End of Financial Year Preparations

As 30 June looms ahead, it is timely that we turn our mind to tax planning and other end of financial year considerations.

Firstly, be mindful of the correct timing of superannuation contributions. Every year we hear stories of people who made contributions to super, only to find out – too late – their contribution wasn’t made in time.

As 30 June falls on a Saturday this year, planning ahead is especially important.

Where possible, make your super contributions early so there is plenty of time for it to be received. You would think that in this modern age of electronic transactions, making a super contribution by way of electronic transfer or BPAY would be pretty straightforward. However, getting the timing of contributions right can be a real case of ‘hit and miss’, particularly if contributions aren’t being made until close to the end of the financial year.

If you leave your super payment until the last minute, there are a number of things that could derail your plans:

1. When making a super contribution by electronic funds transfer, the contribution is not deemed to be made until it appears in the super fund’s bank account. If you initiate the transfer on 29 June 2018 (a Friday), it may not appear in the super fund’s bank account until early in the following week – around 2 or 3 July.

2. As the contribution was not technically received by the super fund until early July, it is unlikely you will be able to claim a tax deduction for your contribution until the 2018-19 financial year. This may result in you paying more tax than planned this year.

3. Your contribution will be counted against your contribution cap for the 2018-19 financial year. While this may generally be fine, it can create an undesirable outcome if you have also planned to maximise contributions in the 2018-19 year.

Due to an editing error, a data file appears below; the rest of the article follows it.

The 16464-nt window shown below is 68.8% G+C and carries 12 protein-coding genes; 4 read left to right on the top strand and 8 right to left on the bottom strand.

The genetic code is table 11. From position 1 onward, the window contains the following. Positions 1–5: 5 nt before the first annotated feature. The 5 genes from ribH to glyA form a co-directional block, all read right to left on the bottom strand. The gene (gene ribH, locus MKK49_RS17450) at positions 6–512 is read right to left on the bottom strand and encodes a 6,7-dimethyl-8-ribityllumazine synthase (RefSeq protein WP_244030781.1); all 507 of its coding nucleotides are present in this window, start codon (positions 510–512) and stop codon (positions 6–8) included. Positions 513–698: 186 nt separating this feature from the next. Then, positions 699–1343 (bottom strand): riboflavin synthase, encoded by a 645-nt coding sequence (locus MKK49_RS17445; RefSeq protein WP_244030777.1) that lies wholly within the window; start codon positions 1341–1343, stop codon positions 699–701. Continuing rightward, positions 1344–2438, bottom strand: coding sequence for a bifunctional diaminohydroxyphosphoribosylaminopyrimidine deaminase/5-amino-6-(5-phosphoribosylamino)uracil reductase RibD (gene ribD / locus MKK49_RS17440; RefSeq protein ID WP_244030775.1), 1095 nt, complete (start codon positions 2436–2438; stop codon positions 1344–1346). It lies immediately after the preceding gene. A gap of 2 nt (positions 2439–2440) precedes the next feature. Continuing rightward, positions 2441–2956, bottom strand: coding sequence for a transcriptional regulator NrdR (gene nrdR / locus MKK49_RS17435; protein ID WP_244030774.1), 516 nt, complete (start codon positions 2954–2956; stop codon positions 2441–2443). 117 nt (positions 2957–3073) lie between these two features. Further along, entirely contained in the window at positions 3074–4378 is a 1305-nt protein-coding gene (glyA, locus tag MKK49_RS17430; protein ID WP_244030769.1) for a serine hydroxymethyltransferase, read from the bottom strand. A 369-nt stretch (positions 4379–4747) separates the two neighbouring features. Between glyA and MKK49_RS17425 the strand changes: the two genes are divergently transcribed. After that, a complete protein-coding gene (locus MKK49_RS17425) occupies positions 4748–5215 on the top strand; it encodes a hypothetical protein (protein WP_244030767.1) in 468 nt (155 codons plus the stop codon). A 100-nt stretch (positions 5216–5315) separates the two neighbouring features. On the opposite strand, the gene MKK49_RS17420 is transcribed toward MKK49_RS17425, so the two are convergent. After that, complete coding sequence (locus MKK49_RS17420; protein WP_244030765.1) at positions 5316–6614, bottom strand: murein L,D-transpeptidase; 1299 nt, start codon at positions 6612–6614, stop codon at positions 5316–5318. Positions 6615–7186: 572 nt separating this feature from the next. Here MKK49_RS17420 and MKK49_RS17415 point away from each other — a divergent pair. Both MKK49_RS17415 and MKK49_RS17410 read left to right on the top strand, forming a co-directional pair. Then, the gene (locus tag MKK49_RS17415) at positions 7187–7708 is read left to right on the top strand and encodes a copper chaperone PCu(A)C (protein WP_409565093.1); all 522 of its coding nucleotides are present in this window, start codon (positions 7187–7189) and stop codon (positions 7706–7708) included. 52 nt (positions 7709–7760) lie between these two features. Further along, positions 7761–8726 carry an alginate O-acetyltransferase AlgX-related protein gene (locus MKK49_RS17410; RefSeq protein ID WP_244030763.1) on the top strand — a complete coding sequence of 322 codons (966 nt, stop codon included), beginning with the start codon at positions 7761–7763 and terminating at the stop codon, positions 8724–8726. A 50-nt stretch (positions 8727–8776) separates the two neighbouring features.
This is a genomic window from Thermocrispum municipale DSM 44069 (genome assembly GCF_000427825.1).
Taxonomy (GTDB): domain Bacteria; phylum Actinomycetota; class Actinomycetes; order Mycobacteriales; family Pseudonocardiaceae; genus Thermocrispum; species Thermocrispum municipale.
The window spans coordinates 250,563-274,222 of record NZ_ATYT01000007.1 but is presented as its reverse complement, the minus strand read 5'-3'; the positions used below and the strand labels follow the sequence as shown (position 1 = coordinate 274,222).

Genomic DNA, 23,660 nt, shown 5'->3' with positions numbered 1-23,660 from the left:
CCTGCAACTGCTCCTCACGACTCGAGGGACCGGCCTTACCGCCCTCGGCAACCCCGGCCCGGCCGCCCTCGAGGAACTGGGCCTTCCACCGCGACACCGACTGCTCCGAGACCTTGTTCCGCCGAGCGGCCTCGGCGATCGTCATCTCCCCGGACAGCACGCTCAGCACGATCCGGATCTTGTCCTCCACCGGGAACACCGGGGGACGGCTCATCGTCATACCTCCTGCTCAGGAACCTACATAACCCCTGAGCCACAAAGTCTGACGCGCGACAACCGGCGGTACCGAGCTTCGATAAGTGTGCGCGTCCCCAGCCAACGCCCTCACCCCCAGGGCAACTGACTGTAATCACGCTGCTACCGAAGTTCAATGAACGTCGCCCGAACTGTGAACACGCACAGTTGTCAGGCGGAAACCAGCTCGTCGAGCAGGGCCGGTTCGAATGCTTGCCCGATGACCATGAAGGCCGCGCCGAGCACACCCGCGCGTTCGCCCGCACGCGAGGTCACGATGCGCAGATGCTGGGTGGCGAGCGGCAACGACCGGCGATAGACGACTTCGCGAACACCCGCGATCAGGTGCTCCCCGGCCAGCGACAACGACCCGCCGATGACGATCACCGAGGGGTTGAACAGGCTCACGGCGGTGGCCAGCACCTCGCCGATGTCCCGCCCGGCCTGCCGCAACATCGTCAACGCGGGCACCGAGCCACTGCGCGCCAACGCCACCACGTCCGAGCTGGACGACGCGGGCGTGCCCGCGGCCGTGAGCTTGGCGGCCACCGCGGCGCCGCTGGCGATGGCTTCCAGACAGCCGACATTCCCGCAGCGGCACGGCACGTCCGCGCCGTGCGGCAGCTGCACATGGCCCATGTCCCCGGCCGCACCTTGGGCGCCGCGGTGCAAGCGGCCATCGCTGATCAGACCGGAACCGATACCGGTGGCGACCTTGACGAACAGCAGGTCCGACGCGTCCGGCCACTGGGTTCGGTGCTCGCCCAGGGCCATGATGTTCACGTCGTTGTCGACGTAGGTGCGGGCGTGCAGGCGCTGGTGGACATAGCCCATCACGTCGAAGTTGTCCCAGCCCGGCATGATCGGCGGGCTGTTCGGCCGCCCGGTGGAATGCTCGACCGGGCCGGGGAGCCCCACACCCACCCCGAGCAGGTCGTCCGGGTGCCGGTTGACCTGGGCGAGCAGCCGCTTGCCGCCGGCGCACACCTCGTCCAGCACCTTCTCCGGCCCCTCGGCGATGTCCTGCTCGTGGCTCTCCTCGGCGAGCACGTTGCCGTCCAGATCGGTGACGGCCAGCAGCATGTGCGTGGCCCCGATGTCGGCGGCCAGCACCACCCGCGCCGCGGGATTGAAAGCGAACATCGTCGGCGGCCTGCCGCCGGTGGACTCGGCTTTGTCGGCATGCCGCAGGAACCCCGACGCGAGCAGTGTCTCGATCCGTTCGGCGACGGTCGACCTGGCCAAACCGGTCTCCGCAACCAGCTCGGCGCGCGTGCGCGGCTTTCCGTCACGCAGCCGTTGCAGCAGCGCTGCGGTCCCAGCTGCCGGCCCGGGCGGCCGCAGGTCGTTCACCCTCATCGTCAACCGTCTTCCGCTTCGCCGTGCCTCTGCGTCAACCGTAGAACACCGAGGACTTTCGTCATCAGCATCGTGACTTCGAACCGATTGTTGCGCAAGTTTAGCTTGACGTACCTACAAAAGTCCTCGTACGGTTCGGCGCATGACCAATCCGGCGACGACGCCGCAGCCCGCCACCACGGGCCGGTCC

4. What if you have turned 65 in the 2017-18 financial year and had retired at some point during the year? As you are now 65, you will need to meet the work test (be gainfully employed for at least 40 hours worked within a period of 30 consecutive days) for the super fund to be able to accept the (2018-19) contribution.

5. Even if you weren’t intending to claim a tax deduction, but instead wanted to maximise your non-concessional contributions, not having made your 2017-18 contribution in time will have similar ramifications, particularly where you intended to maximise contributions both this year and next.

Ursula Boorman
Ursula Boorman
Ursula Boorman holds a Bachelor of Economics degree, a Diploma of Financial Planning and is a Certified Financial Planner. She has worked in banking and financial services since 1988. Ursula is particularly skilled in developing the financial strategies that enable clients to achieve their goals through her understanding of the way that superannuation, taxation and social security legislation interact with each other. Ursula is passionate about giving clients the confidence they need to take control of their financial situation and provides strategies to help them plan for their future.